How will the coronavirus impact the real estate market? How will COVID-19 impact home buying, selling, real estate closings and the housing market?
We’re only getting one question this week although it comes in many forms: How will the coronavirus, COVID-19, impact the real estate market?
At this point, buyers are still buying homes and sellers are still selling. Sam has received several contracts in the last few days, although his office phone isn’t ringing as much as normal. Ilyce has been talking to would-be sellers and buyers (and getting plenty of email) suggesting that people want to buy or sell, but they’re nervous. So are brokers, title companies, and everyone else involved in real estate transactions.
And when the real estate market gets nervous, everything slows down. A lot.
What’s happening now? The Department of Housing and Urban Development (HUD) announced this week that the Federal Housing Administration (FHA) has been authorized to implement an immediate foreclosure and eviction moratorium for single-family homeowners with FHA-insured mortgages for the next 60 days. The hope is that the world will be a little less chaotic, and if not, then HUD has 60 days to make some new rules.
What About Scheduled Real Estate Closings?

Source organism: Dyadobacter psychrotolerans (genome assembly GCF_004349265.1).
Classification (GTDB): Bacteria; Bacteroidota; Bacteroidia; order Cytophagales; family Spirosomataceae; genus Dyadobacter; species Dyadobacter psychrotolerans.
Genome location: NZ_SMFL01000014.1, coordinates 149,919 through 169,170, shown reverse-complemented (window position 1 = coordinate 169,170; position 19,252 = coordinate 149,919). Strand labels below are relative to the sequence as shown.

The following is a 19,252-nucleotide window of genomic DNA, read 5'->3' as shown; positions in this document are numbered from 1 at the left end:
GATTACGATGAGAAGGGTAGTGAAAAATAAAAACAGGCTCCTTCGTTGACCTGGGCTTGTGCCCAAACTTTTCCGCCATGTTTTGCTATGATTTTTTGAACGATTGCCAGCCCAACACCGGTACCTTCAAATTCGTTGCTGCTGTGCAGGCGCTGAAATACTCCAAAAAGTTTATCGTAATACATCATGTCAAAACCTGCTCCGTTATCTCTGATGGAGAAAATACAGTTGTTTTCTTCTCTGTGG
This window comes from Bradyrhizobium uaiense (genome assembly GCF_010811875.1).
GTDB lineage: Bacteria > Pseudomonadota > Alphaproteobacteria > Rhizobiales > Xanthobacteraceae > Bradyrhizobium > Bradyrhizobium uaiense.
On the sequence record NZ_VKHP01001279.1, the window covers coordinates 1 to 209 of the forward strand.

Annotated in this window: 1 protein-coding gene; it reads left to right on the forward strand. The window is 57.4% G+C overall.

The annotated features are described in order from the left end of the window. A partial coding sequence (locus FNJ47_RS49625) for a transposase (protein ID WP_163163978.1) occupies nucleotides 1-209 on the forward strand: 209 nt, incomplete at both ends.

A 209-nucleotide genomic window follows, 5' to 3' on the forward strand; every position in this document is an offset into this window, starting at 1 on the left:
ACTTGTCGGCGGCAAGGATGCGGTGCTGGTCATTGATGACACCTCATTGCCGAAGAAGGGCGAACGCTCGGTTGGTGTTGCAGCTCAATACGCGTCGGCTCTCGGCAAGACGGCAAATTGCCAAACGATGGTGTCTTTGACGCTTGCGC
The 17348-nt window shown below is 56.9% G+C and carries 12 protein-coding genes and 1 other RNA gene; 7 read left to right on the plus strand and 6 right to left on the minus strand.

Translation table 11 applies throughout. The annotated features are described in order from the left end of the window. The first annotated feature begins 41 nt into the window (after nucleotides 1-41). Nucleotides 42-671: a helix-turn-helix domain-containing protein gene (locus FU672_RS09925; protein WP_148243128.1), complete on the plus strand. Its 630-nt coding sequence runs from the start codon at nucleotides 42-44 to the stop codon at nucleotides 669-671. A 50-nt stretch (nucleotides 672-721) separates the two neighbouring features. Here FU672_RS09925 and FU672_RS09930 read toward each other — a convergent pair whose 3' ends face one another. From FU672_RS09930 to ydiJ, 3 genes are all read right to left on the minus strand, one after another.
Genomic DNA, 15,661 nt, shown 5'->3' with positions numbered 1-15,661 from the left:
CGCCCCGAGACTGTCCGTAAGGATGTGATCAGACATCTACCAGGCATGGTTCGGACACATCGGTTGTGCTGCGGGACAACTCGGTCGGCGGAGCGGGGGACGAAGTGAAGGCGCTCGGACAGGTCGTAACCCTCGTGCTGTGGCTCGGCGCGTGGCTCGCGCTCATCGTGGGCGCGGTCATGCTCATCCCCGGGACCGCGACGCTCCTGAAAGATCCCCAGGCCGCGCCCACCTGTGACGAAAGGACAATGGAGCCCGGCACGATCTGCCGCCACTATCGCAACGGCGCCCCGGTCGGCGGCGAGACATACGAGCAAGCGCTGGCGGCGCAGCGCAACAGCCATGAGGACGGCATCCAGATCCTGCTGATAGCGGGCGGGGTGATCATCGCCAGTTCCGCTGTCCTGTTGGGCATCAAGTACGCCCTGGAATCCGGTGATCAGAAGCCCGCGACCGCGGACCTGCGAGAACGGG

Settlement agents, closing agents and title companies are all working hard to get the closings/settlements that were already underway completed. They are limiting the number of people that are at closing in order to comply with new COVID-19 guidelines from the federal government and the World Health Organization (WHO).
Normally, buyers, sellers, their real estate agents and, in states where attorneys are used in residential or commercial real estate closings, real estate attorneys. The closing table can get pretty crowded. New guidelines indicate that sellers and their agents and attorneys should take a pass, and sign closing documents by electronic signature. The settlement agent and other parties will probably (hopefully!) wipe down surfaces, limit all contact between people, use disposable pens and even limit the paperwork exchange.
What about would-be sellers? Agents are, for now, taking listings, but open houses are (or should be) off the table. Sellers don’t want strangers trekking through their homes, touching surfaces and possibly spreading germs. Agents are trying to reassure sellers that they will only bring through qualified buyers, instructing them not to touch anything, and escorting them the entire time they are in the home.
Buyers are plenty nervous, too. Those that left assets in what was, until a few short weeks ago, a high-flying stock market, may wind up with a lot less cash to use to buy homes. While interest rates are now at rock-bottom lows, that may not make up the difference. Sales will slow. Prices will come down, as the economy quickly flips to from a strong seller’s market to a buyer’s market.
How Will the Coronavirus Impact the Real Estate Market?
How much will the market slow? The National Association of Realtors issued guidance of at 10 percent reduction in sales for 2020. We think the true number could be a lot higher, depending on how fast unemployment skyrockets and how quickly people find new jobs (if indeed they do).